Cancer patients who receive chemotherapy have long complained of adverse neurological side effects ranging from memory loss to, in extreme cases, seizures, vision loss and even dementia. Until very recently, these conditions were often dismissed as unrelated to the cancer treatment and rather the result of the patient’s mental state. However, a growing body of evidence has documented the scope and cognitive impact of chemo brain. A study earlier this year conducted by the James P. Wilmot Cancer Center at the University of Rochestersuggested that upwards of 82% of cancer patients reported that they suffer from some form of cognitive impairment…
As in other organs and systems in the body, the central nervous system is populated with several types of cells that serve the function of producing or repairing the cells needed for normal function. These cells fall into three general categories: dividing stem cells, dividing intermediate cells types called precursors and progenitors, and non-dividing mature cells.
Noble and his team exposed several different populations of healthy brain cells as well as multiple human cancer cell lines to clinically relevant levels of three commonly used chemotherapy drugs – carmustine, cisplatin, and cytosine arabinoside. These drugs are used to treat a wide range of cancers, including certain types of breast cancer, lung cancer, colon cancer, leukemia, Hodgkin and non-Hodgkin lymphomas, and, in the case of carmustine, brain tumors...
Notably, these drugs were toxic to both non-dividing cells and dividing stem cells, precursors, and progenitors even at very low concentrations. Destruction of dividing cells was not altogether unexpected, as that is what these drugs are designed to target. However, the loss of dividing cells has onerous consequences as these populations are responsible for replenishing the other cell types in the central nervous system…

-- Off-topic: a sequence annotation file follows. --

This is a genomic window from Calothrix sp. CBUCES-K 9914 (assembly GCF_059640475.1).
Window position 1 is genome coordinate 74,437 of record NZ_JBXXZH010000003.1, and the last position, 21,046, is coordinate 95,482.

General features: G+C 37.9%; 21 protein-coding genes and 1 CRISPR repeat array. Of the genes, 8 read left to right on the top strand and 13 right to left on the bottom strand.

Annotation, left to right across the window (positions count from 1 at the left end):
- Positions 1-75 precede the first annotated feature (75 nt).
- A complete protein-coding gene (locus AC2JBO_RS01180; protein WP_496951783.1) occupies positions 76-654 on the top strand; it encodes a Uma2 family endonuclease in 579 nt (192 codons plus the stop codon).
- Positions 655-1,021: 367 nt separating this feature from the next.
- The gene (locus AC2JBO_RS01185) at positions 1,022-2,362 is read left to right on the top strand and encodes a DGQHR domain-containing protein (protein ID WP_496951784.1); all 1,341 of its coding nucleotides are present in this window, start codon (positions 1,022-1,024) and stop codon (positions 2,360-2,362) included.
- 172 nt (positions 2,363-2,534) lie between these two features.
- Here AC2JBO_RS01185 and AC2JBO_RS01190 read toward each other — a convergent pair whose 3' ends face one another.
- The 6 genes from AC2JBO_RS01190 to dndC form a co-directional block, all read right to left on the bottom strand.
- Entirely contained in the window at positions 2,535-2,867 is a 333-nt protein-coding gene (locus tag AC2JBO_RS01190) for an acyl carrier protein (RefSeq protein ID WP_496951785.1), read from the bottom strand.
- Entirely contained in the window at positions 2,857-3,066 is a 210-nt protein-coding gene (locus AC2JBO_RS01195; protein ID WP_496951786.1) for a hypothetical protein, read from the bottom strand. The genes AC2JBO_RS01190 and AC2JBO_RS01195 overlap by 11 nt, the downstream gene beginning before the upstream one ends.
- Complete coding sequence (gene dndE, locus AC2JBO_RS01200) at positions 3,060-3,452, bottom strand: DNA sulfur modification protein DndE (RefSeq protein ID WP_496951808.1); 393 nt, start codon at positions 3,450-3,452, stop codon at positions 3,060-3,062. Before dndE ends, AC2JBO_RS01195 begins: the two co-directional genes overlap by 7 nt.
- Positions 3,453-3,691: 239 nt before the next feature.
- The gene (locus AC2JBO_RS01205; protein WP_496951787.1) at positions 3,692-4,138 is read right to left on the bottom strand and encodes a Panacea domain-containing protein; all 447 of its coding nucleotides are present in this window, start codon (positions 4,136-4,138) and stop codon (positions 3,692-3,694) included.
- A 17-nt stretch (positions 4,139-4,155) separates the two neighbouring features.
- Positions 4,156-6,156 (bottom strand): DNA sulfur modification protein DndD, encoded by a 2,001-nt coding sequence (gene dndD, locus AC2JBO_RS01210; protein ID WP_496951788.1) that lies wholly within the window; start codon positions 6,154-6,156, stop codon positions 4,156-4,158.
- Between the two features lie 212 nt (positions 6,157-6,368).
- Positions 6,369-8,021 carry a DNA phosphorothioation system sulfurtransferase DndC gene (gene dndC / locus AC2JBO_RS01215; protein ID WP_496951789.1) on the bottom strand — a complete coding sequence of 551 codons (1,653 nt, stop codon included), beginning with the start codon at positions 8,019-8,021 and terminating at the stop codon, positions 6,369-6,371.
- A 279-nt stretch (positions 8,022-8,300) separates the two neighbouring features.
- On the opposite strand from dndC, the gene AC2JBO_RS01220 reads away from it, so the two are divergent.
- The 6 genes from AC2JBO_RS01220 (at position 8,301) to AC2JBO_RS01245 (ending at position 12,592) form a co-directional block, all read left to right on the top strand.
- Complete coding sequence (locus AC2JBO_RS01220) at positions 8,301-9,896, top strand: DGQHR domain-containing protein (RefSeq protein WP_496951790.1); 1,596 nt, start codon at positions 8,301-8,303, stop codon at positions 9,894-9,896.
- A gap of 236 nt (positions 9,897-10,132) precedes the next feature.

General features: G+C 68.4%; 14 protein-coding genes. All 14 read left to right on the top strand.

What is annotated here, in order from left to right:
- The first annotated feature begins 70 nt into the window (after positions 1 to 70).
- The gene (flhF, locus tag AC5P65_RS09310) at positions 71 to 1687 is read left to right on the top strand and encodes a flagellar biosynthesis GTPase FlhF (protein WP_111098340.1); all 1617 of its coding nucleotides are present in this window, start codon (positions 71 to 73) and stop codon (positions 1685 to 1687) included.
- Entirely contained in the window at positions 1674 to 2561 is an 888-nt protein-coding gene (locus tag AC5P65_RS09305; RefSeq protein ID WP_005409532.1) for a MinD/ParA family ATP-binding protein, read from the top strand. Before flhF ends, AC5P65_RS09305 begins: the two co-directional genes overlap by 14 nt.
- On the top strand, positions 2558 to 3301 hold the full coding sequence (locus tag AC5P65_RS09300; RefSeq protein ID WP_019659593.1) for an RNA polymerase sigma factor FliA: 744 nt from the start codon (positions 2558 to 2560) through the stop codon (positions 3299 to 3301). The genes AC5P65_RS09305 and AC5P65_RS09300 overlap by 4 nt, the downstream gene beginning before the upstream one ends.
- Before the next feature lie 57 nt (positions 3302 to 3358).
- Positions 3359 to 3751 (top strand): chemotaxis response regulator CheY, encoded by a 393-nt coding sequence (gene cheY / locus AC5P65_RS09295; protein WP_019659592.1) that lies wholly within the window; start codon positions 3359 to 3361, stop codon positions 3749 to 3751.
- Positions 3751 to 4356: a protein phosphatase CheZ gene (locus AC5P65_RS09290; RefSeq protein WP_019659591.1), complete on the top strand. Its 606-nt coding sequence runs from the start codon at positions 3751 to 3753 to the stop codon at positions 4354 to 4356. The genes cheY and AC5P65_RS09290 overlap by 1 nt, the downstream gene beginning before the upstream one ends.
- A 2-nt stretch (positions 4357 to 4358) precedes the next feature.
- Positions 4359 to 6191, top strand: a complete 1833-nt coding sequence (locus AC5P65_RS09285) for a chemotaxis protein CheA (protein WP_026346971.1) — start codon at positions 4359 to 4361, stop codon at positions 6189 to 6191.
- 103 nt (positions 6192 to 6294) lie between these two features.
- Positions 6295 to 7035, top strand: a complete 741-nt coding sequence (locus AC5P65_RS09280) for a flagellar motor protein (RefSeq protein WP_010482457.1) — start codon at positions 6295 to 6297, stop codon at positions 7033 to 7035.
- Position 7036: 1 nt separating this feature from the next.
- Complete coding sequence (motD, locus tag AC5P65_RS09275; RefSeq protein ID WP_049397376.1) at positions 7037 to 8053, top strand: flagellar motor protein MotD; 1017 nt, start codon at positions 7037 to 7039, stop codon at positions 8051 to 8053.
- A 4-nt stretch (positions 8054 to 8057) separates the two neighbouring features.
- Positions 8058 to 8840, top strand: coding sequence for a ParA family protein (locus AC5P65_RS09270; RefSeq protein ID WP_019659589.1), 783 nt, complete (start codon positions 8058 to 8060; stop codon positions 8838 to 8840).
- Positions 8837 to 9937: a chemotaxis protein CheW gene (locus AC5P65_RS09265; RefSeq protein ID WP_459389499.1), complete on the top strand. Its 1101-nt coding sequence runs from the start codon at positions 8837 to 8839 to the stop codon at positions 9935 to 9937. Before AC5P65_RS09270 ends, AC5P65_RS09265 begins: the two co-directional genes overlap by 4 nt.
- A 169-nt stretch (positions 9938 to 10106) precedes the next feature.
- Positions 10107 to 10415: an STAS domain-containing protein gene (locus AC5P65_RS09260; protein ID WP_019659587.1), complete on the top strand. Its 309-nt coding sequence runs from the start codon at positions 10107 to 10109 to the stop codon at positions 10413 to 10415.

Noble also points to the destruction of a specific cell type that plays a critical supporting role in the central nervous system. These cells, called oligodendrocytes, are responsible for producing myelin, the fatty substance that, like insulation wrapped around a wire, covers nearly all the large nerve cells processes – called axons – in our bodies and helps signals in the nervous system move crisply and rapidly from one point to another.
“Myelin membranes are very dynamic and are always being turned over and renewed. However, if you kill the oligodendrocyte cell then myelin membrane eventually disintegrates…”
Because everything in the nervous system is based upon precise timing of information transfer, this destruction of the insulation necessary in normal impulse transmission has significant neurological ramifications…
Noble and his team are quick to point out that no one should avoid cancer treatment because of these results and that chemotherapy will remain a cornerstone of cancer therapy for the foreseeable future. Instead, they believe that the opportunity for the scientific community is to use this knowledge to develop ways to protect the brain’s cells from these drugs…”
“Low vitamin D levels have been linked to the onset of multiple sclerosis, and the researchers’ findings suggest that the vitamin might also affect disease progression by controlling myelin sheath regeneration, a critical step to alleviate the disease’s symptoms that fails as patients age…”
“These results point to the regenerative and possibly protective properties of a combined EPA and DHA oral administration after peripheral nerve injury, as well as its anti-neuroinflammatory activity, evidencing ω-3 PUFAs promising therapeutic outcomes for NP treatment…”